The former leading Czech government party, the Social Democrats, faces a crunch meeting over the weekend to choose a new leadership and try and patch the party up after disastrous election results last October. Key issues will be whether to go into government with ANO’s Andrej Babiš and what approach to take with the recently re-elected Czech president.
ANO’s first deputy chairman, Jaroslav Faltýnek, says the party will
first discuss forming a new government with their partners in the outgoing
Czech government, the Social Democrats and the Christian Democrats. But Mr.
Faltýnek said ANO would also sit down with all the other parties that had
made it into the Chamber of Deputies. He said ANO chief Andrej Babiš
should become prime minister in the next government.
Two of Mr. Faltýnek’s party colleagues, cabinet members Karla Šlechtová and Dan Ťok, say they would prefer to avoid entering government again with the Christian Democrats.
Prime Minister Bohuslav Sobotka has called on Finance Minister and ANO Party leader Andrej Babiš to provide a satisfactory explanation about his financial dealings by the end of April. Speaking at a press conference on Thursday afternoon, Prime Minister Bohuslav Sobotka said Mr Babiš owed the public and the government answers to a number of questions, adding that threatens the credibility of the whole government. The criticism focuses on his use of so-called one crown bonds as an alleged tax dodge and other explanations about the financing and accounts of the Agrofert group. Mr Babiš said he was ready to answer the questions by Friday.
A Parliamentary committee set up to investigate a controversial reorganization of the police force in 2016 has concluded that the affected changes were not made in view of interfering with ongoing investigations or removing the former head of the national squad for fighting organized crime Robert Šlachta from his post. The head of the committee, Pavel Blažek, told the lower house on Thursday that the interior minister and police president were not obliged by law to consult an overhaul of the police force with state attorneys, but he criticized the fact that the reform had been prepared in haste and poorly communicated. The investigation likewise failed to confirm allegations of a serious information leak from the ranks of the police and found no evidence of the reform having been driven by lobbyist of political interests. The investigation concerned the merger of two elite crime fighting units into a National Centre against Organized Crime.
ANO deputy head Jaroslav Faltýnek has said that if Parliament should approve a conflict of interest law which would restrict the business activities of cabinet ministers the ANO party would file a complaint with the Constitutional Court. Mr. Faltýnek said such a legislation would violate the right to property ownership. The proposed bill would prevent people with large stakes in companies from becoming ministers, while firms more than 10-percent owned by cabinet members would not be allowed to enter public tenders. The bill is widely seen as targeting ANO leader, billionaire businessman and Finance Minister Andrej Babiš whose powerful conglomerate Agrofert involves 200 companies as well as several media outlets. Both of ANO’s coalition partners –the Social Democrats and Christian Democrats – say they will support the bill, which has caused friction in the ruling coalition.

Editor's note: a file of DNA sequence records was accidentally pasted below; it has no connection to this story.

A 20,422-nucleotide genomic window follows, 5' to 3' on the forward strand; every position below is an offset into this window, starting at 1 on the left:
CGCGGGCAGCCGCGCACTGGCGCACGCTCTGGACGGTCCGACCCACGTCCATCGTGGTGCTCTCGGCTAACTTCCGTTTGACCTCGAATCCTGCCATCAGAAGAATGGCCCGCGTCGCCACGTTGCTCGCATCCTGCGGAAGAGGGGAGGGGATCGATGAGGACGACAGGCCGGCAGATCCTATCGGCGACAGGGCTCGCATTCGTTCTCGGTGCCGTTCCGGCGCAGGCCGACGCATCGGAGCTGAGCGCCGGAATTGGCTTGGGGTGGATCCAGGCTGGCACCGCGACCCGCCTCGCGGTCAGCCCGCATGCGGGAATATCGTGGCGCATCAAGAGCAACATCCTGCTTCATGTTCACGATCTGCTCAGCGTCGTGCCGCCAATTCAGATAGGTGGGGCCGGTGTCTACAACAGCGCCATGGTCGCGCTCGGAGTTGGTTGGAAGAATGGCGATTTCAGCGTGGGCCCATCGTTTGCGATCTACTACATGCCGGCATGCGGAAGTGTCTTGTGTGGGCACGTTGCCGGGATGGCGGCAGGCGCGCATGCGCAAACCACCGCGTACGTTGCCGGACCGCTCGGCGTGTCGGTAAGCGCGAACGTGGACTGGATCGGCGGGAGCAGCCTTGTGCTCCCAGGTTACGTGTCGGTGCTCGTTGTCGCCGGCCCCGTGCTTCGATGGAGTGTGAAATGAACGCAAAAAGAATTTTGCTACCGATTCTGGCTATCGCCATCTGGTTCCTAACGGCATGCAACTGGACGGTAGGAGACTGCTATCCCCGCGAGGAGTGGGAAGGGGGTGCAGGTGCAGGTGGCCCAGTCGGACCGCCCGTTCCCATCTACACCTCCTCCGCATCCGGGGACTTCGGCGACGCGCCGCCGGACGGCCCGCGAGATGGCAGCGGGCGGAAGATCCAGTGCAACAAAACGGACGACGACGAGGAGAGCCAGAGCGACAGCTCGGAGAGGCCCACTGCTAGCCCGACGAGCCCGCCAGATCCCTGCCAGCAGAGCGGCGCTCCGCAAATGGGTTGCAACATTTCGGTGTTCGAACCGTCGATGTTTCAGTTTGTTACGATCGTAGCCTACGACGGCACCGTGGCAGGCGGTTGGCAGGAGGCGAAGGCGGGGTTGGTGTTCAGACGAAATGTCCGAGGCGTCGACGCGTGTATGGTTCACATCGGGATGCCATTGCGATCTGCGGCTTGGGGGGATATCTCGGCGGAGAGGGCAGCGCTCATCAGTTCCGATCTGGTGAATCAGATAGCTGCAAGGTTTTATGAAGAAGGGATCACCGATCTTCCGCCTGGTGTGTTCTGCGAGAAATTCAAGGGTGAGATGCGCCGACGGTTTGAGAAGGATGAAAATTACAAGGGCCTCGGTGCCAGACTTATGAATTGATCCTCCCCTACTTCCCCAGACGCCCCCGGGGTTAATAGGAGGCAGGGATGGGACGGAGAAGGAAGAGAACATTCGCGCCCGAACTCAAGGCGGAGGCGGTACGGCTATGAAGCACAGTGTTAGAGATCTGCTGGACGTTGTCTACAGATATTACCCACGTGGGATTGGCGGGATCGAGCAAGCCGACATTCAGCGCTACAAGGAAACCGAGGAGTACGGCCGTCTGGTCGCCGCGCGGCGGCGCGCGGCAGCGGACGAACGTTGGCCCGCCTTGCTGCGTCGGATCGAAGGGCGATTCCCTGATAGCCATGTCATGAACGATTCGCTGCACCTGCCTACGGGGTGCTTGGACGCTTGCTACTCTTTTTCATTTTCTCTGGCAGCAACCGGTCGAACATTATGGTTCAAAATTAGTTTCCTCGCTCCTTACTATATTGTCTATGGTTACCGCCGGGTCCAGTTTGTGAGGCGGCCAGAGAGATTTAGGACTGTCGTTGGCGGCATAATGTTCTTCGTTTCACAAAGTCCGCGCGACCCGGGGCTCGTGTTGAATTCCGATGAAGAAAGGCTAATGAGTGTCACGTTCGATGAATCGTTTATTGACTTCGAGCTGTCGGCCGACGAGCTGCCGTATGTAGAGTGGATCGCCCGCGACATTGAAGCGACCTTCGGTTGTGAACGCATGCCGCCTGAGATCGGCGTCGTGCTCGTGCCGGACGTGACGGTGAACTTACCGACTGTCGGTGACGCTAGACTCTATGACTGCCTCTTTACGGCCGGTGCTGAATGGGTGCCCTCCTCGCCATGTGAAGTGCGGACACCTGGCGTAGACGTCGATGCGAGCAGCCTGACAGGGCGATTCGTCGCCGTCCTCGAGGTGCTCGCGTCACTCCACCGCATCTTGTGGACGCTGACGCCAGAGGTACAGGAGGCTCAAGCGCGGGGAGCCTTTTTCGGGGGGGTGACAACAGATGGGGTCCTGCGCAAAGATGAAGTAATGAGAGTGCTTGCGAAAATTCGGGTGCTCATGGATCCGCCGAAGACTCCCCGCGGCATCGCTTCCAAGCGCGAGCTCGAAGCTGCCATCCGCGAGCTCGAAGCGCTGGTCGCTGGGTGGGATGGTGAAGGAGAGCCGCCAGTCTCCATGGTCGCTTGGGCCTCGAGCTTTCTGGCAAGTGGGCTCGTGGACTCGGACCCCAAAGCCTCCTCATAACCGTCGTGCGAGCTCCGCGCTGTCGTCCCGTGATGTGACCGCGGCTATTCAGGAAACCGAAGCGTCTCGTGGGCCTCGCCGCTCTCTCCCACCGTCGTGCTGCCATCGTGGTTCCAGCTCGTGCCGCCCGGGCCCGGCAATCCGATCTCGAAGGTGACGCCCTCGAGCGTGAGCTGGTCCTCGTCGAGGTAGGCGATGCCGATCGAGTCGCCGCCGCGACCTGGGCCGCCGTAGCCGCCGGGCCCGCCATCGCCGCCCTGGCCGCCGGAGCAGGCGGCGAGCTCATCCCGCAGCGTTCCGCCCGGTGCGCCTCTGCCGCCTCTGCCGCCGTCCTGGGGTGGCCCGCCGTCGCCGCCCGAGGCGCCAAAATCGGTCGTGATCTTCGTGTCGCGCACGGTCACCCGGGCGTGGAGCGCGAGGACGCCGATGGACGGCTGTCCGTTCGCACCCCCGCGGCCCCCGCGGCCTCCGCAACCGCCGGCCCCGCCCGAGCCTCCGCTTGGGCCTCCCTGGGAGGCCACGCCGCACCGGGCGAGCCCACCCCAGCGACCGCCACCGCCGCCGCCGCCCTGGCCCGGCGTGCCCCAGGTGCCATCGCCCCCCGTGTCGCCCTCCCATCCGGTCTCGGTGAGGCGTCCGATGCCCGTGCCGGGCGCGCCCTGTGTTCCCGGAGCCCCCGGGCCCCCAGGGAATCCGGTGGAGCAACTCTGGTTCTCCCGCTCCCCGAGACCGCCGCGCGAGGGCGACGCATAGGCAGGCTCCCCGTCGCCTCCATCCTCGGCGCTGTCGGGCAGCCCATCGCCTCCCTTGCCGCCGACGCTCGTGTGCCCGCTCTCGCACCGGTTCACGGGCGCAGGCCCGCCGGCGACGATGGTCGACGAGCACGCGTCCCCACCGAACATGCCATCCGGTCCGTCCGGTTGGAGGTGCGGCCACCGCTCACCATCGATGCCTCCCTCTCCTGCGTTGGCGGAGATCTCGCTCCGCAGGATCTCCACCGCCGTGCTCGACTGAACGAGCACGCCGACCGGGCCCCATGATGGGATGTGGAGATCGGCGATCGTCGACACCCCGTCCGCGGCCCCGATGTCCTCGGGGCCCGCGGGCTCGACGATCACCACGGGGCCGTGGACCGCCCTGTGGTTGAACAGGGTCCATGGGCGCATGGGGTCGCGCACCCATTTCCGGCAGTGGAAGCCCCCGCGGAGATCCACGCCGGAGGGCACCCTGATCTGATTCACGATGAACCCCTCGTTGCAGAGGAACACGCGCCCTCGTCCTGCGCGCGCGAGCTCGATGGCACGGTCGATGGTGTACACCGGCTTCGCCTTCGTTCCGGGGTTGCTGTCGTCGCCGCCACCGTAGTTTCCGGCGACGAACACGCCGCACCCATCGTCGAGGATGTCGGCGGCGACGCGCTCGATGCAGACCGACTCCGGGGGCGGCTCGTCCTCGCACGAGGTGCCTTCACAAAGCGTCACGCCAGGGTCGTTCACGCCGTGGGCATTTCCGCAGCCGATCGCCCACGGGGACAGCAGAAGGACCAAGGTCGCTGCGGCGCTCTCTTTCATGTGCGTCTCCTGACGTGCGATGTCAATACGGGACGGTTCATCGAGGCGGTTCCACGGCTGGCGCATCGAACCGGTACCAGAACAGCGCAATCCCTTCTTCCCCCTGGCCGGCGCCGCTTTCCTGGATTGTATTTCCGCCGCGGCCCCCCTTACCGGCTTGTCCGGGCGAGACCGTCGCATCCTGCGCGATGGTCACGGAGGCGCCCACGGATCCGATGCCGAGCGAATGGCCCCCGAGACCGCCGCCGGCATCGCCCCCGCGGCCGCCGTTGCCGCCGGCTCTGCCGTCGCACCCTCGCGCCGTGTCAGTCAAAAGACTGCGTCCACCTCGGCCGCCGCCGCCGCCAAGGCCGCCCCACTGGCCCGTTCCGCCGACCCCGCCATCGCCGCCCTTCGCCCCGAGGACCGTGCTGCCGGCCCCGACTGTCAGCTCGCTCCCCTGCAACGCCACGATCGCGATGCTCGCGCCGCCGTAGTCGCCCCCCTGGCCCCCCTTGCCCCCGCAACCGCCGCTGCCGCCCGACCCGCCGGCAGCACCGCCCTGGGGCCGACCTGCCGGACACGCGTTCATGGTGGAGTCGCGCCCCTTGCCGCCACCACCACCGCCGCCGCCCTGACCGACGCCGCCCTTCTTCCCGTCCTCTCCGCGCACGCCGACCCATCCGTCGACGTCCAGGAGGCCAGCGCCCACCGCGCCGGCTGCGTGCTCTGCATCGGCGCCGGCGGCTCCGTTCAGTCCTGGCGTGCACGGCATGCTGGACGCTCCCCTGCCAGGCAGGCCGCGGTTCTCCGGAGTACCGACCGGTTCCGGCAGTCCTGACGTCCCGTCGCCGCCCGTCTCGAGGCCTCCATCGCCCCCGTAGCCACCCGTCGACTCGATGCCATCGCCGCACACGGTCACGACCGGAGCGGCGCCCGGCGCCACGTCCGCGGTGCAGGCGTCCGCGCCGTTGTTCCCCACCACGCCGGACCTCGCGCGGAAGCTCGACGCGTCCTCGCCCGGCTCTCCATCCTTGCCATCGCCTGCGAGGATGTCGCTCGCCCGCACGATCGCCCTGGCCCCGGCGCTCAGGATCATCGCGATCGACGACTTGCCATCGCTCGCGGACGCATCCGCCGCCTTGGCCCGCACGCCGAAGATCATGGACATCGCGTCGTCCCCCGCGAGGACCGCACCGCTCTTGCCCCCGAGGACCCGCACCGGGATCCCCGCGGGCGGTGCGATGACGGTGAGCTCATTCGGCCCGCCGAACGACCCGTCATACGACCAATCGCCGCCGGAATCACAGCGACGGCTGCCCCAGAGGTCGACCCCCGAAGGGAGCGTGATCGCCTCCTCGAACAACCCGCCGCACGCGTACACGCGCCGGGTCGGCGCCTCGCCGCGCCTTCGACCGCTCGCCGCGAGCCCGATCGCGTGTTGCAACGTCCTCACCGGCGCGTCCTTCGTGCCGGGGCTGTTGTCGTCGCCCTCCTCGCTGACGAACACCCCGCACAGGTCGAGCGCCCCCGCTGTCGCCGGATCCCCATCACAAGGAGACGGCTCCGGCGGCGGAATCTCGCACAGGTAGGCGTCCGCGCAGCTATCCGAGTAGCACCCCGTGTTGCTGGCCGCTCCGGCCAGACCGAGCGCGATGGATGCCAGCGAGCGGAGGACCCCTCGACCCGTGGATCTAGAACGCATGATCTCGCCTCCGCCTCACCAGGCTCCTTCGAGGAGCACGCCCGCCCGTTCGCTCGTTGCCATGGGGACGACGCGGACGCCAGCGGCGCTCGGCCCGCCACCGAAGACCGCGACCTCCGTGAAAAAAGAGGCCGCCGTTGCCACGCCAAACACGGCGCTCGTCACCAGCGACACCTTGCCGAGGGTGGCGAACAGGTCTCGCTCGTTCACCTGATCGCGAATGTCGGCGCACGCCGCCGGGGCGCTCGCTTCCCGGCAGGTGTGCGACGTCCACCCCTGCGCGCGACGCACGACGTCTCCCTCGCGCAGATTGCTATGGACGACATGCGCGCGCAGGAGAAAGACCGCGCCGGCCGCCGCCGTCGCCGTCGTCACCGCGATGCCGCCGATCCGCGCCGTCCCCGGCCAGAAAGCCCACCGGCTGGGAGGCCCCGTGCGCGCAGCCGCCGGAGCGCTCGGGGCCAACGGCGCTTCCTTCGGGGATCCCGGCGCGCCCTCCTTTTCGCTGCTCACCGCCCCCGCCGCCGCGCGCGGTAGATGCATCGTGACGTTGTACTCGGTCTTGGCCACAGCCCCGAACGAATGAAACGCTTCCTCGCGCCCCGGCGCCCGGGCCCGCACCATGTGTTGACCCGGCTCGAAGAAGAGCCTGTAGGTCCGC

ANO leader and finance minister Andrej Babiš has accused the other two parties in the Czech government, the Social Democrats and the Christian Democrats, of breaching the coalition agreement, Czech Television reported. Mr. Babiš says ANO’s coalition partners have repeatedly voted together to defeat his party on the division of next year’s budget. He said the minister of finance had never previously been outvoted on such matters. Social Democrat Prime Minister Bohuslav Sobotka called on Mr. Babiš to discuss the budget patiently with his ministerial colleagues.
The Christian Democrats are planning to vote for a conflict of interest bill later this week and the Social Democrats are considering doing likewise. But ANO chief Andrej Babiš warns that if they do back the amendment – which could hit his business interests hard – it may put the future of the three-party alliance in doubt.
A new coalition governing Prague City Hall could take shape around the TOP 09 party and push the former ruling ANO party and Social Democrats into opposition. Representatives of five political parties, including TOP 09, the three-way coalition, Pirates, and independents, with the support of the Civic Democrats, outlined their goal to have a new coalition in place by January. That formation could count on 35 votes in the 65-seat council chamber. The existing coalition led by ANO collapsed in November after prolonged strains.
Prague’s dominant political parties are putting out feelers over the creation of new alliances which could fill the gap after the collapse of the ANO-led coalition which governed Prague City Hall. Leading member of the centre-right TOP 09 party, Jiří Novotný, said Wednesday night that it would try to put together a coalition without ANO. ANO leader Andrej Babiš performed a U-turn Wednesday when he said that ANO would be prepared to do a deal with TOP 09.